Sixty-Eight Years of Editorial Freedom
ANN ARBOR, MICHIGAN, THURSDAY, MARCH 26, 1959
..w r i nu1 O 0 111
.. . executive vice-president
SGC Picks Gregg President;
Also Elects Hardee, Zook
By PHILIP POWER and JEAN HARTWIG
Student Government Council elected Ron Gregg, '60, as president
The Council also chose Jo Hardee, '60, and Phil Zook, '60, for the
posts of executive and administrative vice-presidents respectively.
John Feldkamp, '61, was elected treasurer of the Council.
The terms of office will run until after the next SGC election.
Old Members Retire
The new officers replaced retired Council President Maynard
Goldman, '59, and Mort Wise, '59, executive vice-president, whose SGC
careers were closed at last night's meeting. John Gerber, Interfraternity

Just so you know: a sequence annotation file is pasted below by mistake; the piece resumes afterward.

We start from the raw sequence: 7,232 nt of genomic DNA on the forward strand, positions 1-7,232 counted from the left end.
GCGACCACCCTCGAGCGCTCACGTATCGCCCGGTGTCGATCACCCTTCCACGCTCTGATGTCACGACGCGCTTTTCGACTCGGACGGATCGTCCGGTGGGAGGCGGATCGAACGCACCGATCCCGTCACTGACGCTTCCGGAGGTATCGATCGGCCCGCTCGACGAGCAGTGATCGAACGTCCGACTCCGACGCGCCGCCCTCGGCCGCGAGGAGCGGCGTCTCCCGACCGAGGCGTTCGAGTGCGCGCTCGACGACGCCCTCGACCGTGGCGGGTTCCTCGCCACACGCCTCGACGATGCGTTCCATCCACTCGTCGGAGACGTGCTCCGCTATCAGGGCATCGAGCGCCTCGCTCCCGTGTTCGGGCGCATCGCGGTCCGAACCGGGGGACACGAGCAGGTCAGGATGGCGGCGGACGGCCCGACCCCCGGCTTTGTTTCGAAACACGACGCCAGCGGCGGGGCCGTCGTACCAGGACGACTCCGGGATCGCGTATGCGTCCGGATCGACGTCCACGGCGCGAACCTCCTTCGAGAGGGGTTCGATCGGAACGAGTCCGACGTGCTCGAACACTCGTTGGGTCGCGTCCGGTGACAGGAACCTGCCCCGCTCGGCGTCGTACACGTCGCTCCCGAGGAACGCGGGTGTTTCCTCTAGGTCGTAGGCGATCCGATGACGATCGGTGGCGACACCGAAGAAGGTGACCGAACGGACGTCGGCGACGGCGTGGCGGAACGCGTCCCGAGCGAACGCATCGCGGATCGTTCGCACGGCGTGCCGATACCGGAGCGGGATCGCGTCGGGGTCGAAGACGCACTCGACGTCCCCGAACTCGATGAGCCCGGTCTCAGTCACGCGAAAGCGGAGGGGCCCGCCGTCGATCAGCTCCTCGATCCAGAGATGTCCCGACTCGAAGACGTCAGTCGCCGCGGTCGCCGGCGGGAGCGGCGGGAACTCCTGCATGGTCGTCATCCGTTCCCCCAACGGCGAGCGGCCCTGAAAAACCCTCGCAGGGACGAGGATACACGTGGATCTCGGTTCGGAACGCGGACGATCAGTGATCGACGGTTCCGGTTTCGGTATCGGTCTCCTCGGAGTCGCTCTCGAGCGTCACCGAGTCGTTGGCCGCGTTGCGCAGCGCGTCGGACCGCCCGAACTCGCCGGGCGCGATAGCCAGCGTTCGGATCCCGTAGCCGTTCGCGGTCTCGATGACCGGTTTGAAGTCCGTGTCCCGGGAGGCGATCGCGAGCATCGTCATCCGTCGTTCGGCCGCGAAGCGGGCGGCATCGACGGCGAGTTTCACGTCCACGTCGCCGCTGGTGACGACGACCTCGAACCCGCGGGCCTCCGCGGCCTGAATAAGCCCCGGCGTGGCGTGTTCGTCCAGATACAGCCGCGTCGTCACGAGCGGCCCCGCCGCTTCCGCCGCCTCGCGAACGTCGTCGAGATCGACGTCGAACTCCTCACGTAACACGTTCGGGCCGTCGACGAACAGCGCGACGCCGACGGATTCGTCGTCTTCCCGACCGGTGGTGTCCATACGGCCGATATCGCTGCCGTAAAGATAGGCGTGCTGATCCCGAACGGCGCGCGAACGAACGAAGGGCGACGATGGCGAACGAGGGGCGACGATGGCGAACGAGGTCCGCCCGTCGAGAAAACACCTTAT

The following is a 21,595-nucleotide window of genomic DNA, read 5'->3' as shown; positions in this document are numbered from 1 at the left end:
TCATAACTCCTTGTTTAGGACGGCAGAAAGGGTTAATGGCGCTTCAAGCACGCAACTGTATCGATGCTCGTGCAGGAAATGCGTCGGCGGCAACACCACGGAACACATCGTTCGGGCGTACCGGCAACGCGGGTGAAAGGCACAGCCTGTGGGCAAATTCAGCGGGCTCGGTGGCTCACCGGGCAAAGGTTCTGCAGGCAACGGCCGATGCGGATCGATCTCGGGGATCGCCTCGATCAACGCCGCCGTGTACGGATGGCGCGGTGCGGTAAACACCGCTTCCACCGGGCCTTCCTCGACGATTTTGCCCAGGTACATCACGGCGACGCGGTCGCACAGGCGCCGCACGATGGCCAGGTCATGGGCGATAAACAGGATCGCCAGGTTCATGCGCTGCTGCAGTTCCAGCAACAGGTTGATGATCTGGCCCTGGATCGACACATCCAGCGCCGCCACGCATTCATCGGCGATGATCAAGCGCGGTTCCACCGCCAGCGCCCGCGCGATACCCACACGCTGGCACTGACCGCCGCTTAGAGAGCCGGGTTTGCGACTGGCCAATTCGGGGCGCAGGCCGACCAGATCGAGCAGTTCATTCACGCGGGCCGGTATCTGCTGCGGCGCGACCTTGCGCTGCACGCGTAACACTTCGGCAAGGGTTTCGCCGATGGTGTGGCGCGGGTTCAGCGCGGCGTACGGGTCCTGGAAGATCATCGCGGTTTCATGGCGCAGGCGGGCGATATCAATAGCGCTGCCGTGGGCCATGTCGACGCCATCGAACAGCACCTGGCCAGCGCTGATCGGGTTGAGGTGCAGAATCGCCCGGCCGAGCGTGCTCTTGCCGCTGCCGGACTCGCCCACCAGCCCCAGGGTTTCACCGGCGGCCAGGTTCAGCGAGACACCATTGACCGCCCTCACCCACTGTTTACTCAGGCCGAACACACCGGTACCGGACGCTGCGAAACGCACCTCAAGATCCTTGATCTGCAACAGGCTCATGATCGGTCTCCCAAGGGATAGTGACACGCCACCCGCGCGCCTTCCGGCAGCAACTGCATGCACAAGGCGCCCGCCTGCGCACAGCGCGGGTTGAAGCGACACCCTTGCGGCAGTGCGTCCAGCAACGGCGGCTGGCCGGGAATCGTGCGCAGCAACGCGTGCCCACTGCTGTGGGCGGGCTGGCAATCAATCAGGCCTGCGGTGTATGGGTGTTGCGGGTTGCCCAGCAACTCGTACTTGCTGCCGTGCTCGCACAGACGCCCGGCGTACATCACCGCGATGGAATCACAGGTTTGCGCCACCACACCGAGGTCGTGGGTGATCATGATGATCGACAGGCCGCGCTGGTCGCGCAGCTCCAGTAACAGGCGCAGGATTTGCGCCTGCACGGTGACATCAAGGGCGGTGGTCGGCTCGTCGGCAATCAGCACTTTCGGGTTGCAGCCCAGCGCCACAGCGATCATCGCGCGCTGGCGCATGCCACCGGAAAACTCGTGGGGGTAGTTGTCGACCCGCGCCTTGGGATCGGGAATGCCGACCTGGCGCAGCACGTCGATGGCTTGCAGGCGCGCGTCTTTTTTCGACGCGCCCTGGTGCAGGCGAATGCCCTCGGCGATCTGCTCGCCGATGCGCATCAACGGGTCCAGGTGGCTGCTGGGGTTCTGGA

GCouncil president, also ended his
LONDON (R) - Britain is still
willing to sell arms to Iraq despite
Premier Abdel Karim Kassem's
decision to pull his country out of
the anti - Communist Baghdad
A foreign office spokesman an-
nounced this yesterday as diplo-
mats studied signs that Kassem
still wants good relations with the
The British view seemed to be
that Kassem finally went through
the formality of withdrawing from
the role of inactive partner in the
alliance because of twin presures
from Iraqi Communists and Pres-
ident Gamal Abdel Nasser's Arab
Moscow has bitterly assailed the
alliance since its formation in
1955 as an aggressive grouping
that threatened Middle East peace.
Nasser has attacked it as an im-
perialistdevice to split off Middle
East states from his movement of